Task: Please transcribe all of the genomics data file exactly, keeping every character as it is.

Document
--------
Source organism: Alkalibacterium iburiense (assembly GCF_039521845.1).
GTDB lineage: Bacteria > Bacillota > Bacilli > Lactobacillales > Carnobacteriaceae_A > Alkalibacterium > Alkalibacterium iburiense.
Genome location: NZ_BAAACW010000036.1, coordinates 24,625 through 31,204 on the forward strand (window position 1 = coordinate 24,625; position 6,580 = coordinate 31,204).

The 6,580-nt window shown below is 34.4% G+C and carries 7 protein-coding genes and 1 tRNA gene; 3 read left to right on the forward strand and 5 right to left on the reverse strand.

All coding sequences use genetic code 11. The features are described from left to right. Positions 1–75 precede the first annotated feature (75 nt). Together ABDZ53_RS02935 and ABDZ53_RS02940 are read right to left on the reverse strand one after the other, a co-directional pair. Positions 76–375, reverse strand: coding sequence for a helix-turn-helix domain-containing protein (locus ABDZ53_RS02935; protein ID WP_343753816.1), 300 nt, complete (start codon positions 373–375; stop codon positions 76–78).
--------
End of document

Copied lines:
Source organism: Alkalibacterium iburiense (assembly GCF_039521845.1).
GTDB lineage: Bacteria > Bacillota > Bacilli > Lactobacillales > Carnobacteriaceae_A > Alkalibacterium > Alkalibacterium iburiense.
Genome location: NZ_BAAACW010000036.1, coordinates 24,625 through 31,204 on the forward strand (window position 1 = coordinate 24,625; position 6,580 = coordinate 31,204).

The 6,580-nt window shown below is 34.4% G+C and carries 7 protein-coding genes and 1 tRNA gene; 3 read left to right on the forward strand and 5 right to left on the reverse strand.

All coding sequences use genetic code 11. The features are described from left to right. Positions 1–75 precede the first annotated feature (75 nt). Together ABDZ53_RS02935 and ABDZ53_RS02940 are read right to left on the reverse strand one after the other, a co-directional pair. Positions 76–375, reverse strand: coding sequence for a helix-turn-helix domain-containing protein (locus ABDZ53_RS02935; protein ID WP_343753816.1), 300 nt, complete (start codon positions 373–375; stop codon positions 76–78).